APN News & Media, the Australian publisher of The New Zealand Herald newspaper and owner of The Radio Network, says earnings are lagging last year with flat advertising spending falling short of expectations and weighing on its publishing arms.
Chief executive Michael Miller told shareholders at the annual meeting in Sydney group earnings before interest, tax, depreciation and amortisation "is slightly behind where we were at this time last year" due to moribund spending by advertising agencies. APN generated ebitda of A$65 million in the six months ended June 30, 2013 before exceptional items, for annual earnings of A$162.8 million in 2013.
"As an advertising industry, agency expenditure in both Australia and New Zealand has been flat and as a result our agency revenues have been below expectations, especially in publishing," Miller said. "This has been partially offset by stronger direct and local advertising revenues, as well as improving circulation trends."
According to Advertising Standards Authority figures, New Zealand's total newspaper advertising revenue dropped 8.5 percent to $494 million in 2013, while online ad turnover jumped 29 percent to $471 million. Radio ad spending gained 7.7 percent to $267 million.
APN's dual-listed shares dropped 7.1 percent to 63.2 Australian cents on the ASX, and were unchanged at 73 cents on the NZX.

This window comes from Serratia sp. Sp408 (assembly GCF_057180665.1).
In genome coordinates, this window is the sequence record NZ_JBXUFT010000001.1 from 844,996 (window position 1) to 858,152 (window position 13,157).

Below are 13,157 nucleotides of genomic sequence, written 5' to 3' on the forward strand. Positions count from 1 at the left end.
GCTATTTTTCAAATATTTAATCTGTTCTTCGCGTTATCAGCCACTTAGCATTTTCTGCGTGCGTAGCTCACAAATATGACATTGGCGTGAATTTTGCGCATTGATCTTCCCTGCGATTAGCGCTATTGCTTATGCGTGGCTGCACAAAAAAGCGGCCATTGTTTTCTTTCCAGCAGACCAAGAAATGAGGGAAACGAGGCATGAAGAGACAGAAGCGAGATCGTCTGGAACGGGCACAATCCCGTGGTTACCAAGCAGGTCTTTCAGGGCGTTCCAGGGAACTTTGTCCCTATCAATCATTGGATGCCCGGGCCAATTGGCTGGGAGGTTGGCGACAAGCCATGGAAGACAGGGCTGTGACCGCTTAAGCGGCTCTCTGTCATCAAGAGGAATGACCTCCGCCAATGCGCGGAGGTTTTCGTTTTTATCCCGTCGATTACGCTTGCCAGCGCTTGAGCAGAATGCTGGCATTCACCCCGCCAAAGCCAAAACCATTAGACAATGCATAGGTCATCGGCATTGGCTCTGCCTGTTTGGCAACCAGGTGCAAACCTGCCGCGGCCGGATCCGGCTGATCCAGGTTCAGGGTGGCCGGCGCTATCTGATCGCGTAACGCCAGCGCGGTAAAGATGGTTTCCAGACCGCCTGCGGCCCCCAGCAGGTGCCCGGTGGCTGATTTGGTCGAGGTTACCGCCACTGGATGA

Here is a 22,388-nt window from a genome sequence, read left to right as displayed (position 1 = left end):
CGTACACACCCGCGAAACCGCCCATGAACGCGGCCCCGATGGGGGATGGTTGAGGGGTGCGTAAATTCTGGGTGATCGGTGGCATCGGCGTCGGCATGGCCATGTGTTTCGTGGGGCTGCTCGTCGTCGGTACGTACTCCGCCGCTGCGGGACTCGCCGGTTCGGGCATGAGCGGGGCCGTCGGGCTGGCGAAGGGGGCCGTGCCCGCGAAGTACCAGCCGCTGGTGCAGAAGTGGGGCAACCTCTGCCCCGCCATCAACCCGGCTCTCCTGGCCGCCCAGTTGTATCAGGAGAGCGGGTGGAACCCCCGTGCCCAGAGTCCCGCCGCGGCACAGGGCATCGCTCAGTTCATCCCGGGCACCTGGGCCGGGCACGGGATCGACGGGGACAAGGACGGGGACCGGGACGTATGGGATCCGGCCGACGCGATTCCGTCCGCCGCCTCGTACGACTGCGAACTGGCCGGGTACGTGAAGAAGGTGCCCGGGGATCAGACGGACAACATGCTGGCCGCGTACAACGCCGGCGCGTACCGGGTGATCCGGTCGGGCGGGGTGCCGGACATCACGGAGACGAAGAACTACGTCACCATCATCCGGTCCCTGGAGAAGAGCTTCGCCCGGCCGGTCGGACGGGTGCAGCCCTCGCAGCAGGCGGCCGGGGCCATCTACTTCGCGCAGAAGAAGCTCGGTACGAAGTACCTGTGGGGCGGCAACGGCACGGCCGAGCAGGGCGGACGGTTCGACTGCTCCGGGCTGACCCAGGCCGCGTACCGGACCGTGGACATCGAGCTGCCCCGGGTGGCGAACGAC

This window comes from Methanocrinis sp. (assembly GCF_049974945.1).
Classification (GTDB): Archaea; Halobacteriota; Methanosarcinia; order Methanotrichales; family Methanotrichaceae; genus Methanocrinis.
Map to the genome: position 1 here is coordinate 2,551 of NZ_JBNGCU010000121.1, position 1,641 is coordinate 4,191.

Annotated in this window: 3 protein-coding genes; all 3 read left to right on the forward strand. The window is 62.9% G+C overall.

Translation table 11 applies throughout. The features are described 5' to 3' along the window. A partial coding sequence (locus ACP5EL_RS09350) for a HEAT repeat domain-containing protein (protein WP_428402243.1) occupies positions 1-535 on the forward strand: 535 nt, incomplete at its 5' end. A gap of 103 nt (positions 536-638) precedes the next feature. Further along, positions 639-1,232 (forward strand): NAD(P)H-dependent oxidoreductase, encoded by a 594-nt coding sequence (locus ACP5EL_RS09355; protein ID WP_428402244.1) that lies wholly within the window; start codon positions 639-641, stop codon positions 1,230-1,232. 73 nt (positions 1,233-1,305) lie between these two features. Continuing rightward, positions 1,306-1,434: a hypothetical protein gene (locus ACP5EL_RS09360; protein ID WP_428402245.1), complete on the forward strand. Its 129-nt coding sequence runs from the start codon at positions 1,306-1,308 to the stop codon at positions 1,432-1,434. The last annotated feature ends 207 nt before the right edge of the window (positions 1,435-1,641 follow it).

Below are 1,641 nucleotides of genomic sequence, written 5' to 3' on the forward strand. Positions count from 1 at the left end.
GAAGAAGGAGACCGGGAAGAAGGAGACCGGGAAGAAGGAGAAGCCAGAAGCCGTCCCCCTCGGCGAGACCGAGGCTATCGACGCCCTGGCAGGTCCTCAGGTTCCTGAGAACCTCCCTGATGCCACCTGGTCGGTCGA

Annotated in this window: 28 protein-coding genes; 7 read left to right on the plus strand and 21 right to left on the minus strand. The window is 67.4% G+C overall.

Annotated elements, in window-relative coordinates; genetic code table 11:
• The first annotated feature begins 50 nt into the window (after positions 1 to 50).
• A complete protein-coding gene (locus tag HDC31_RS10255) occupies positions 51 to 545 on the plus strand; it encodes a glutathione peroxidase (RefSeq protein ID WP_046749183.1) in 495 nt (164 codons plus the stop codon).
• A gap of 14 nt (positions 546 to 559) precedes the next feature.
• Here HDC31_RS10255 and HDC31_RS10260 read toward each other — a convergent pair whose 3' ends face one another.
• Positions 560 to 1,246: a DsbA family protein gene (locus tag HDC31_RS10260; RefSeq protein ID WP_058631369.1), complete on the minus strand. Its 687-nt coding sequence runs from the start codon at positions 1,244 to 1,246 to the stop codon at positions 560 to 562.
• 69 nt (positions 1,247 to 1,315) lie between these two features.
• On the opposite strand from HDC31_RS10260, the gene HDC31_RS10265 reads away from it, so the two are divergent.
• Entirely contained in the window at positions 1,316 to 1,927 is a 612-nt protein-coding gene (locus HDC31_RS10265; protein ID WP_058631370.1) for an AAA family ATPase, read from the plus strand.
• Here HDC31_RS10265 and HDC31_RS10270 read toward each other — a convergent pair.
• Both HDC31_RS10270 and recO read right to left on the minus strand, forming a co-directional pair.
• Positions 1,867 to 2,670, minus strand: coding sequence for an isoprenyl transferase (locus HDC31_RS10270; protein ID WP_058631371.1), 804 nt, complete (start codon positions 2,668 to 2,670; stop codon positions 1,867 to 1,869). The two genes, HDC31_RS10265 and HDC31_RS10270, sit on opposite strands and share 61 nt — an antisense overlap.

The media group bought out US partner Clear Channel in Australian Radio Network and TRN in New Zealand for A$246.5 million this year, rounding out an overhaul of its portfolio to ditch underperforming assets and shore up its balance sheet.
Miller said 55 percent of the company's earnings are expected to be derived from growth assets, identified as radio, outdoor advertising and digital media.
"We have furthered our investment in ARN and TRN because we are confident that radio will continue to grow as a medium and that ARN and TRN will continue to grow market share," he said.
APN aims to reduce publishing costs by A$20 million this year, and chairman Peter Cosgrove said publishing will continue to play an important role for the company, despite not being seen as a growth asset.
"We will explore all options with other industry players in a range of areas including printing and distribution to further reduce costs and extend their lives," Cosgrove said.
Miller said the New Zealand publishing unit is focused on new revenue generating opportunities, and the company is committed to introducing a digital subscription model for The New Zealand Herald.
"From our close watch of international markets, we are encouraged by recent US results which have shown that the newspaper industry there has had two years of growth in newspaper circulation revenues," he said.
"While most of our businesses outperformed their markets in 2013, we have identified opportunities for them to work more closely together, particularly in New Zealand, and be open to greater collaboration with other media companies in order to provide a wider range of options to our clients and to win a larger share of the advertising market," he said.